The democratic principle of tuition-free education in our country pre-dates the founding of the United States. The first public primary education was offered in the Massachusetts Bay Colony in 1635, and its legislature created Harvard College the following year to make education available to all qualified students. Even before the Constitution was ratified, the Confederation Congress enacted the Land Ordinance of 1785, which required newly established townships in territories ceded by the British to devote a section of land for a public school. It also passed the Northwest Ordinances, which set out the guidelines for how the territories could become states. Among those guidelines was a requirement to establish public universities and a stipulation that “the means of education shall forever be encouraged.” After the nation declared independence, Thomas Jefferson argued for a formal education system funded through government taxation.
The House Armed Services Committee just passed a defense appropriations bill filled with moral contradictions and illogical absurdities. Consider:
Call it the “Boeing bailout.” As the world struggles with the pandemic, Boeing should be seen as the vector for a parallel epidemic. It’s Patient Zero in an epidemic of corporate failure. As we change the way we live our lives, corporations like Boeing should change the way they are run. Corporate mismanagement made this crisis worse and, if it doesn’t change, will make the recovery more difficult.
A recent exchange on MSNBC turned viral after Nina Turner, a national campaign co-chair for Bernie Sanders, described billionaire Michael Bloomberg as an “oligarch.” That drew a heated response from MSNBC contributor and political science professor Jason Johnson, who insisted that Turner’s word choice was unfair and inaccurate.
Sen. Kamala Harris has become the latest presidential candidate to unveil a health care plan. Her proposal would take current Medicare, including the private plans known as Medicare Advantage, and extend it to the entire population. Her staff says that her plan would sharply limit out-of-pocket costs and cap premium rates at current levels.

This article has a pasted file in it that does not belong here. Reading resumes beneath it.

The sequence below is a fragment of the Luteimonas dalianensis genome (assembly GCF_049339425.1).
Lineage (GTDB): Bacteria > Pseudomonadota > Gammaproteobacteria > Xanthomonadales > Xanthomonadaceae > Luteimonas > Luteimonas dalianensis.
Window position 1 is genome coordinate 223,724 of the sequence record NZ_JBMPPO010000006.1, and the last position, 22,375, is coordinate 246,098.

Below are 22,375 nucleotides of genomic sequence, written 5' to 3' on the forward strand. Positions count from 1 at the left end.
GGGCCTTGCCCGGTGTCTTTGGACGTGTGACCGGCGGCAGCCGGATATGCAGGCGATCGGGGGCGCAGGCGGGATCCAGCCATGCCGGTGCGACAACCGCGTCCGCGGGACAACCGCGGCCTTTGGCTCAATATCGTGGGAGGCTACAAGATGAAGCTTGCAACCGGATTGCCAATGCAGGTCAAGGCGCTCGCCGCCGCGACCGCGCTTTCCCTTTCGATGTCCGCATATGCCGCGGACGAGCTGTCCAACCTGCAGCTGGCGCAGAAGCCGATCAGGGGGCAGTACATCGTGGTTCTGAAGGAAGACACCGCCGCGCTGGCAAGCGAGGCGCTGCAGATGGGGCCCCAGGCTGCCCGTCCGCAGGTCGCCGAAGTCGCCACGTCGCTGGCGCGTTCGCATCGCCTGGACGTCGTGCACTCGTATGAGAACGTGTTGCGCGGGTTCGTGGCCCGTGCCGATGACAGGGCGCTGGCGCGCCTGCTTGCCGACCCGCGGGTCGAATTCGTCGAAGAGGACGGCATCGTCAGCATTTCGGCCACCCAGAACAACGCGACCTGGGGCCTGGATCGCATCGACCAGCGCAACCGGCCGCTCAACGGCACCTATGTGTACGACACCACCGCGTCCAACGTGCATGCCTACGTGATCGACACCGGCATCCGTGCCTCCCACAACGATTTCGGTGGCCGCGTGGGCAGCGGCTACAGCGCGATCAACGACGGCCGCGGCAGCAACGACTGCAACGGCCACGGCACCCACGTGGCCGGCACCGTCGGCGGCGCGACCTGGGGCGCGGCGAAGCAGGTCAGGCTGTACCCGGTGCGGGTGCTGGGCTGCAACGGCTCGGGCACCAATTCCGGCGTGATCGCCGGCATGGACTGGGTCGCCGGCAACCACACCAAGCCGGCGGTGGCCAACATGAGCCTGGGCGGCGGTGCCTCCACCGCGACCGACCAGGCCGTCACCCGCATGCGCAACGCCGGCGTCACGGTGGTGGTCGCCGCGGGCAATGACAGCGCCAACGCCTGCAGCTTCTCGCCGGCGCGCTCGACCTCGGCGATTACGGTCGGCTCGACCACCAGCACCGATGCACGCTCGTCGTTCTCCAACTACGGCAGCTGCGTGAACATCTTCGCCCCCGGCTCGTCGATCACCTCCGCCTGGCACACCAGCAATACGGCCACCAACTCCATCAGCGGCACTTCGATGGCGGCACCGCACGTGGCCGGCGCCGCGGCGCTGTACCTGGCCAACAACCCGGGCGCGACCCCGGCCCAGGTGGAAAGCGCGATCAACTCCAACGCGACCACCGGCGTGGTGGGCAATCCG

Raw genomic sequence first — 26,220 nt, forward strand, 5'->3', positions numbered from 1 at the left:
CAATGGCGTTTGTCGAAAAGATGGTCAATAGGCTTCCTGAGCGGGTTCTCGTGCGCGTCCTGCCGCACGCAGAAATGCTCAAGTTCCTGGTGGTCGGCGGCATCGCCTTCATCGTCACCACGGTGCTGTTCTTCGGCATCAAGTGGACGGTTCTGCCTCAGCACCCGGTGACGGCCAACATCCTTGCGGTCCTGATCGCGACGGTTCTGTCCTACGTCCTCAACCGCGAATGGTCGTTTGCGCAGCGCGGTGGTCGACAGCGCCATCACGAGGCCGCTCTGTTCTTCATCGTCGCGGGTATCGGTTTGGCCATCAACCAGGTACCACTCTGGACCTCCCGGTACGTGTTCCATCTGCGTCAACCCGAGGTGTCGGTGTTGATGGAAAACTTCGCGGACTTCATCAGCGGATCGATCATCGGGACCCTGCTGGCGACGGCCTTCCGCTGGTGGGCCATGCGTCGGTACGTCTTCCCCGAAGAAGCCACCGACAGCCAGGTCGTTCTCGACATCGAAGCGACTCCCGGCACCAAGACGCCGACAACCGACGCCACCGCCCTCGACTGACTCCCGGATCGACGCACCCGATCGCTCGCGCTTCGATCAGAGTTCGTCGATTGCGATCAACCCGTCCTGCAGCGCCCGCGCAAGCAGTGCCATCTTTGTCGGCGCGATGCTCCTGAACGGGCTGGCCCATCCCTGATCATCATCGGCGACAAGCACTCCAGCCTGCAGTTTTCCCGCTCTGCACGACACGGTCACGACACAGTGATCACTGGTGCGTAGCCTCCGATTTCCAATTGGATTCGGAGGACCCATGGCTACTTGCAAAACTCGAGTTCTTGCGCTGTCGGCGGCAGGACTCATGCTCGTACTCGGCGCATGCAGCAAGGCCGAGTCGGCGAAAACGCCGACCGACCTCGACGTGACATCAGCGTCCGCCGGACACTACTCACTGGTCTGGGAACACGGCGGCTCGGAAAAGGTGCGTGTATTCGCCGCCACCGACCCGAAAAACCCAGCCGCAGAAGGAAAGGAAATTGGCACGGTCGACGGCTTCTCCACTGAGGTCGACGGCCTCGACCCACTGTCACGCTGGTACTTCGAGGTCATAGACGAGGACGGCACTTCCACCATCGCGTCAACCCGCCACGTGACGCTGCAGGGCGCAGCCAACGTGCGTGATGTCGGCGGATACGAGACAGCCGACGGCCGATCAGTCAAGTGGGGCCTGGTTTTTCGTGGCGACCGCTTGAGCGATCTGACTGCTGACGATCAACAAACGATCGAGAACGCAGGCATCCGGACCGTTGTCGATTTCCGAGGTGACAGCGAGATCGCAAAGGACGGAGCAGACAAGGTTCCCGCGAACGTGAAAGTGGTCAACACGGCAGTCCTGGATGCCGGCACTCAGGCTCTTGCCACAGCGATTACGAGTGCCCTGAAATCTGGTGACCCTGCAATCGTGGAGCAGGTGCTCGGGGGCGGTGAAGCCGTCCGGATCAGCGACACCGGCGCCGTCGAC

Picture the United States without student debt. It’s a country with a larger, more vibrant economy than the one we have today. It’s a country where more than a million people, including many people who never went to college, have jobs they would not otherwise have.
There is a pronounced liberal eagerness to embrace noble-sounding rhetoric upon first hearing. It arises from fine qualities, including idealism and a fundamental belief in human goodness. This impulse is beautiful. It is tender. And it can sometimes lead people astray.
If you're a Democrat, there's a name for that unfamiliar emotion you were feeling last Tuesday night. It's called happiness. But there is a serious risk that the party will draw the wrong lessons from last week's results.
A new poll shows most Democratic voters want their party to move left, with new people in charge. In other words, they want a political revolution.
The once-proud political project known as “centrism” is collapsing around the globe, despite increasingly desperate attempts by billionaire backers to revive it.